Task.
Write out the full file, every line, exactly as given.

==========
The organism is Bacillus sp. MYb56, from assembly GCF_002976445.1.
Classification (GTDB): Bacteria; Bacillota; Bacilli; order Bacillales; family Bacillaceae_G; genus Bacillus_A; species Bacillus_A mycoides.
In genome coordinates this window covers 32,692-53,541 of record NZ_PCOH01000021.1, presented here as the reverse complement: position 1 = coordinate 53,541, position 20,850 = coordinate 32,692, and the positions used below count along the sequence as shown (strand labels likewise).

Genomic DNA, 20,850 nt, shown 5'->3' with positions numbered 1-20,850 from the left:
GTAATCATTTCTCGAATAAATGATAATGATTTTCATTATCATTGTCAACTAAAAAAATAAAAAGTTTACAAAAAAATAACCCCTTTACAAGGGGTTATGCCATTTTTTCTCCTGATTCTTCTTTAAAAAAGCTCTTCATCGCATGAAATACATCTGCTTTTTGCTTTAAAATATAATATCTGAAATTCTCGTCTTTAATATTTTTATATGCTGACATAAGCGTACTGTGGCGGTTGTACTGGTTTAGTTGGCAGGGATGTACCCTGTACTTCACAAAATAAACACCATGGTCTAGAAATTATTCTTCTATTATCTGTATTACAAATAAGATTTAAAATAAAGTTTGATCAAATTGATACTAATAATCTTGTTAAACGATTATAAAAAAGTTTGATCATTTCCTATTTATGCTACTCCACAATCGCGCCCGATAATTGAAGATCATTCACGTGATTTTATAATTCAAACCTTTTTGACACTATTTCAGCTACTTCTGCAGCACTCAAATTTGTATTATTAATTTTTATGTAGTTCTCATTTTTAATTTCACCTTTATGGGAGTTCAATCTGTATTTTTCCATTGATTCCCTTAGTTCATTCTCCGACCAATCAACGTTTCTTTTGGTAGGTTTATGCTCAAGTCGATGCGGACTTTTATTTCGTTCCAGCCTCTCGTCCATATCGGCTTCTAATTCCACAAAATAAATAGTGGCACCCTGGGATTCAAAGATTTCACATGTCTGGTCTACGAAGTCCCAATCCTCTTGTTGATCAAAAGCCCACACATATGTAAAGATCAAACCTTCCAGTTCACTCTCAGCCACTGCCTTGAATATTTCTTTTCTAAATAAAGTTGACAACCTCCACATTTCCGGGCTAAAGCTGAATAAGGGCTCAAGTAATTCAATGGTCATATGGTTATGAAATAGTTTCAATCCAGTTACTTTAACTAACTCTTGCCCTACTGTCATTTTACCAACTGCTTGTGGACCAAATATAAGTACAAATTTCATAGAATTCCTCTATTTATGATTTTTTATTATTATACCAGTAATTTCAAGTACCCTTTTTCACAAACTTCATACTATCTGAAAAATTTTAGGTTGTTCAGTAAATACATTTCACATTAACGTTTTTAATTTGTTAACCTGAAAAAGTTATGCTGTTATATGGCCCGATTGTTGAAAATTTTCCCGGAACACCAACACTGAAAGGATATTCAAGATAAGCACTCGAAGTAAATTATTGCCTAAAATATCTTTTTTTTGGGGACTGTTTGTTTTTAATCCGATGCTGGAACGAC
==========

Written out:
The organism is Bacillus sp. MYb56, from assembly GCF_002976445.1.
Classification (GTDB): Bacteria; Bacillota; Bacilli; order Bacillales; family Bacillaceae_G; genus Bacillus_A; species Bacillus_A mycoides.
In genome coordinates this window covers 32,692-53,541 of record NZ_PCOH01000021.1, presented here as the reverse complement: position 1 = coordinate 53,541, position 20,850 = coordinate 32,692, and the positions used below count along the sequence as shown (strand labels likewise).

Genomic DNA, 20,850 nt, shown 5'->3' with positions numbered 1-20,850 from the left:
GTAATCATTTCTCGAATAAATGATAATGATTTTCATTATCATTGTCAACTAAAAAAATAAAAAGTTTACAAAAAAATAACCCCTTTACAAGGGGTTATGCCATTTTTTCTCCTGATTCTTCTTTAAAAAAGCTCTTCATCGCATGAAATACATCTGCTTTTTGCTTTAAAATATAATATCTGAAATTCTCGTCTTTAATATTTTTATATGCTGACATAAGCGTACTGTGGCGGTTGTACTGGTTTAGTTGGCAGGGATGTACCCTGTACTTCACAAAATAAACACCATGGTCTAGAAATTATTCTTCTATTATCTGTATTACAAATAAGATTTAAAATAAAGTTTGATCAAATTGATACTAATAATCTTGTTAAACGATTATAAAAAAGTTTGATCATTTCCTATTTATGCTACTCCACAATCGCGCCCGATAATTGAAGATCATTCACGTGATTTTATAATTCAAACCTTTTTGACACTATTTCAGCTACTTCTGCAGCACTCAAATTTGTATTATTAATTTTTATGTAGTTCTCATTTTTAATTTCACCTTTATGGGAGTTCAATCTGTATTTTTCCATTGATTCCCTTAGTTCATTCTCCGACCAATCAACGTTTCTTTTGGTAGGTTTATGCTCAAGTCGATGCGGACTTTTATTTCGTTCCAGCCTCTCGTCCATATCGGCTTCTAATTCCACAAAATAAATAGTGGCACCCTGGGATTCAAAGATTTCACATGTCTGGTCTACGAAGTCCCAATCCTCTTGTTGATCAAAAGCCCACACATATGTAAAGATCAAACCTTCCAGTTCACTCTCAGCCACTGCCTTGAATATTTCTTTTCTAAATAAAGTTGACAACCTCCACATTTCCGGGCTAAAGCTGAATAAGGGCTCAAGTAATTCAATGGTCATATGGTTATGAAATAGTTTCAATCCAGTTACTTTAACTAACTCTTGCCCTACTGTCATTTTACCAACTGCTTGTGGACCAAATATAAGTACAAATTTCATAGAATTCCTCTATTTATGATTTTTTATTATTATACCAGTAATTTCAAGTACCCTTTTTCACAAACTTCATACTATCTGAAAAATTTTAGGTTGTTCAGTAAATACATTTCACATTAACGTTTTTAATTTGTTAACCTGAAAAAGTTATGCTGTTATATGGCCCGATTGTTGAAAATTTTCCCGGAACACCAACACTGAAAGGATATTCAAGATAAGCACTCGAAGTAAATTATTGCCTAAAATATCTTTTTTTTGGGGACTGTTTGTTTTTAATCCGATGCTGGAACGAC